Segway Ninebot ES2 Feature Review
Lights are as expected in the front and mounted high, which is nice.
Rear lights are on either side of the back platform of the scooter. They are mounted at an angle, rather than directly on the fender which means if you are directly behind the scooter you will have a harder time seeing the rear lights.
However, if you are on the side of the scooter, either directly or slightly to the back, you will see the lights well. To activate the lights you simply press the power button once while the scooter is on.
If you’re riding this scooter a lot at night, you might want to consider some light upgrades.
The best feature on the scooter is the ground effects (ground lighting) provided by 16 multicolored LEDs across over 12” of the bottom of the scooter. They can be customized to shine in nearly any color you choose and have different frequency modes, our favorite being the “breathing” mode where the lights gradually shine brighter and darker.
Not only is this cool, but it also makes it safer when riding at night.
Cockpit is clean, simple, and well-designed. The display shows speed, power mode, bluetooth connectivity, and battery level.
There are three power modes you can also change by double clicking on the power button while the scooter is on. There is a small icon that notifies you of what mode you are in.
Handlebars have good material design, feel nice in our hands, and do not move or spin. Throttle and brake placement are optimal on the right and left thumb positions. They also have wonderfully bumpy raised rubber lines that really give a premium feel. For longer rides, this design of thumb-activated brake and throttle are much more comfortable than “trigger-style” throttles and standard brake levers that you’ll find on other scooters.
There is no horn, which is also an interesting omission as nearly every other scooter on the market has one.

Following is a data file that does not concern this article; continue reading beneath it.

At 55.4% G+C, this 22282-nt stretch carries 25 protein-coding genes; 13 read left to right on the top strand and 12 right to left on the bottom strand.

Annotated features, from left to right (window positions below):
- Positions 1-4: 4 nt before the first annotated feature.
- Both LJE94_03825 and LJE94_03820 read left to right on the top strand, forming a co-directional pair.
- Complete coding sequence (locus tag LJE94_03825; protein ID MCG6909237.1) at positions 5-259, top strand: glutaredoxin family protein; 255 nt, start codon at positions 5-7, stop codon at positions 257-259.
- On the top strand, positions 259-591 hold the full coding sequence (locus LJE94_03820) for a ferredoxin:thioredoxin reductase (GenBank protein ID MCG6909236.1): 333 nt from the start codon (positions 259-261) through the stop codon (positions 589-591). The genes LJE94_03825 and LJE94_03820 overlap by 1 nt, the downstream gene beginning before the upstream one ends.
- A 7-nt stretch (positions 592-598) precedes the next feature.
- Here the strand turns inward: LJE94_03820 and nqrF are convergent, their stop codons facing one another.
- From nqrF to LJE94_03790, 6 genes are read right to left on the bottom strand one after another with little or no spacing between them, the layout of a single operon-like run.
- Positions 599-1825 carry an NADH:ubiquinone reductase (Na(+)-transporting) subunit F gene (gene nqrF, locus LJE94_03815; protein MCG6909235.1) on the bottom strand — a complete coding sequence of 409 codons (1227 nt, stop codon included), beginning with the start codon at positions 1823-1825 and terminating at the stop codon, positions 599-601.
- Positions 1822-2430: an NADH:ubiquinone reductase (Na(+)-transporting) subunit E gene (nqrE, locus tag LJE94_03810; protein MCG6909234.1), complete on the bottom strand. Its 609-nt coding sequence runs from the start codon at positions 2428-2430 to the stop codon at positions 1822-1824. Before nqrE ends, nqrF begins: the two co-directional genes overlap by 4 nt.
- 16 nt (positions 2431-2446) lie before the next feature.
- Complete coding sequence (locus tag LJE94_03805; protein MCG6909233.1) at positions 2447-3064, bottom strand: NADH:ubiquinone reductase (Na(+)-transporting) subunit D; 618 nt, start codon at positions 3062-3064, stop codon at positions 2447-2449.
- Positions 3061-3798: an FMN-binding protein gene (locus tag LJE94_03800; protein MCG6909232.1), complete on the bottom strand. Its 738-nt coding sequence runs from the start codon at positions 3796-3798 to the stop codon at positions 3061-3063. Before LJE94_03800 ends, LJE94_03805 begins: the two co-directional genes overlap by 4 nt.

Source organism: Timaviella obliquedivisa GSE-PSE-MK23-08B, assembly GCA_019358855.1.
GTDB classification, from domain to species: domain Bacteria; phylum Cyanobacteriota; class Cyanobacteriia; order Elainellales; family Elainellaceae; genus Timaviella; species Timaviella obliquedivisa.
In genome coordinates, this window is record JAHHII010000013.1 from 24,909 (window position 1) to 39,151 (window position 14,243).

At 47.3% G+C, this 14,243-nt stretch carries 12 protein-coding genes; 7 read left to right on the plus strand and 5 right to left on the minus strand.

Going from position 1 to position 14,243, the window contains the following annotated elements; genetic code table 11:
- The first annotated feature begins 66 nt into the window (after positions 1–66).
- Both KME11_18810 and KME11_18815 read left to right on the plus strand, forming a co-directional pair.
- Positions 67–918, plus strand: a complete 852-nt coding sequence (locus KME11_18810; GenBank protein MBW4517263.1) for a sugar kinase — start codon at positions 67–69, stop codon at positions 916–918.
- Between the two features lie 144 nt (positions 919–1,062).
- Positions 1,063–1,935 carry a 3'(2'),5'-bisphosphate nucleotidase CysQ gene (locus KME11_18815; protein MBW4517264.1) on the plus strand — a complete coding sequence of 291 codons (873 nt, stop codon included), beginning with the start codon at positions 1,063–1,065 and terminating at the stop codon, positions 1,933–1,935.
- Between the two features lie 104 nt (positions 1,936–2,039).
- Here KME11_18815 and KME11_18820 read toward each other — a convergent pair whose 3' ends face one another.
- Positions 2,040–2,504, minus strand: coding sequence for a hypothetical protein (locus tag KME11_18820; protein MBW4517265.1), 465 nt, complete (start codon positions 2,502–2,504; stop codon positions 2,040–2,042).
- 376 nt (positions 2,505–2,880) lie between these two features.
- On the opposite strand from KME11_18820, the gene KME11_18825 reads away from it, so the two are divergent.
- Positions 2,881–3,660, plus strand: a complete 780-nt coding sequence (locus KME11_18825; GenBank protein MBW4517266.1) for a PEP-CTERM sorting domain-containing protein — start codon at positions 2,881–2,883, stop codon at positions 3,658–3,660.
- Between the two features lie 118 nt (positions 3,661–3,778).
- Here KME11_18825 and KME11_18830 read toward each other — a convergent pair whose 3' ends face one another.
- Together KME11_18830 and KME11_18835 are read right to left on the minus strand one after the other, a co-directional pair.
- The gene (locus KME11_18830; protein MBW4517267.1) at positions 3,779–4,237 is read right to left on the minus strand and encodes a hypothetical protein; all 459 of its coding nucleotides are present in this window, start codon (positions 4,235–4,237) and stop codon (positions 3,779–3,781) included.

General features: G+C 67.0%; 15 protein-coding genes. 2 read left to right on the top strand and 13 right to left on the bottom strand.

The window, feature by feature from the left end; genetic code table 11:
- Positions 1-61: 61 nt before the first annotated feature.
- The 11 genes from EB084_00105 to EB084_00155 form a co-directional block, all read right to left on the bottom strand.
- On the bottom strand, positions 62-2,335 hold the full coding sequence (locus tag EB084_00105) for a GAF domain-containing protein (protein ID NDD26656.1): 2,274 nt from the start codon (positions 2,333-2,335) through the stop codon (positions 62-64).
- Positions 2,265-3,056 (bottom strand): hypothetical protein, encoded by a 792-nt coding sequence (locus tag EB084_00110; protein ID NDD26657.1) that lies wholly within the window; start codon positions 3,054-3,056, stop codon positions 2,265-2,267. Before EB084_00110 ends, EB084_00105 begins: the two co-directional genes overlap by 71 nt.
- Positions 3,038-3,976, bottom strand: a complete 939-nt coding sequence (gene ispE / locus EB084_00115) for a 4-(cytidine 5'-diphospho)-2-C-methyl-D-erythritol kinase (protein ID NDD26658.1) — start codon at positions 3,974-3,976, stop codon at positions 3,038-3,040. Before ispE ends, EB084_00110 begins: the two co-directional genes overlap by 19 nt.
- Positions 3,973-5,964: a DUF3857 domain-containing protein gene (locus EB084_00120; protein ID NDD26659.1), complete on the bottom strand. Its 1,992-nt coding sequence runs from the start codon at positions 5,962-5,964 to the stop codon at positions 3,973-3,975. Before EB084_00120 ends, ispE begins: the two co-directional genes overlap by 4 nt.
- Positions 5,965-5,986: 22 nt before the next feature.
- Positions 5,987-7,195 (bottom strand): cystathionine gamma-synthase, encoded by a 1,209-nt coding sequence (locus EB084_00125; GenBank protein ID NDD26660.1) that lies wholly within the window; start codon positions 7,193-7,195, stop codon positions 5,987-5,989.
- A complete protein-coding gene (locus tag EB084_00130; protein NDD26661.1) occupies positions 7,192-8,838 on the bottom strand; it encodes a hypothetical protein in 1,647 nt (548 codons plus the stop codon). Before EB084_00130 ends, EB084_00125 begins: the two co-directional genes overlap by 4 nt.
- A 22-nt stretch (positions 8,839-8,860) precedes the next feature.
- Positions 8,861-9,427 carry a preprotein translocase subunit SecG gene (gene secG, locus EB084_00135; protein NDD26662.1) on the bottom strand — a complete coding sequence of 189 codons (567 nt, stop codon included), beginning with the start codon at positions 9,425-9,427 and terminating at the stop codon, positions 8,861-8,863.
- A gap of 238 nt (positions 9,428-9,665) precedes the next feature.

The display isn’t as dim as the Swagger 5, but not as bright as the Unagi. You can see the speed and battery power in direct sunlight, but the power mode icon is small and changes from white to red, which is very hard to make out until you go into the shade.
Acceleration lever is somewhat graduated, but considering the lackluster power, we pretty much always push it to the max. The brake is slightly graduated as well, but there is only a very minor difference between pushing a little and maxing out the brake.
Both the front and rear tires of the Segway ES2 are solid (airless). They are made of a fairly hard compound that is not supple like many other airless tires. This means they provide essentially zero suspension and poor grip.
The tires can be replaced when they wear down, but the front one is quite a painful procedure, that involves complete disassembly of the front wheel motor.
There is no stem wobble and that part of the scooter feels solid. However, we do not like the design of the latch style stem lock as the pin is only covered half-way and seems prone to come out, which would cause the handlebars/stem to fall into your lap.
Packaging / Contents in Box
Packaging was uninspired at best with crudely shaped and bent cardboard serving as insulation. These did the trick as the scooter came in fine shape. Manuals were provided in many different languages and had clear instructions on assembly and all the safety precautions when riding.
The ES2 has respectable build quality — on par with other major name-brand scooters in this price range. None of the components are super hefty like what you might find on a more expensive, higher-quality scooter, but they aren’t total garbage either.
Segway ES2 Review: Final Thoughts
Feel free to learn more and check the price on Amazon Prime, but we consider this scooter to be a don’t buy for several reasons:
- Feature set
The Segway ES2, coming in typically at just under $600 dollars is at the top end of the commuter class of electric scooter.
Though having similar quality to scooters in this class (Mi M365, Swagger 5, GXL V2) you’d think at this top end of price that it would be one of the best featured — yet it’s not. The airless tires are made of a harder rubber that provides poor traction, it lacks a strong braking mechanism, the 300 watt motor is slower than 250 watt scooters, and it’s tiny 187 watt hour battery yielded only 9.8 miles of range.
Finally, for repairability the ES2 gets an F.
Replacement parts are essentially non-existent and most repairs are quite difficult. If this thing breaks, its going to one of two places: the Segway Ninebot repair facility or the dumpster.
Better alternatives to Segway ES2
Segway Ninebot ES2 Technical Specifications
|Weight||28 lb||13 kg|
|Folded dimensions||45″ x 17″ x 16″||113 x 43 x 40 cm|
|Motor power, continuous (front/rear)||300 watts|
|Top speed||16 mph||25 kmh|
|Range||16 mi||25 km|
|Battery capacity||187 Wh|
|Battery recharge time||—|
|Max rider weight||220 lb||100 kg|
|Brake type (front / rear)||Electronic||Electronic|
|Tire type (front / rear)||8″ Solid||8″ Solid|
|Built-in lights (front / rear)||Yes||Yes|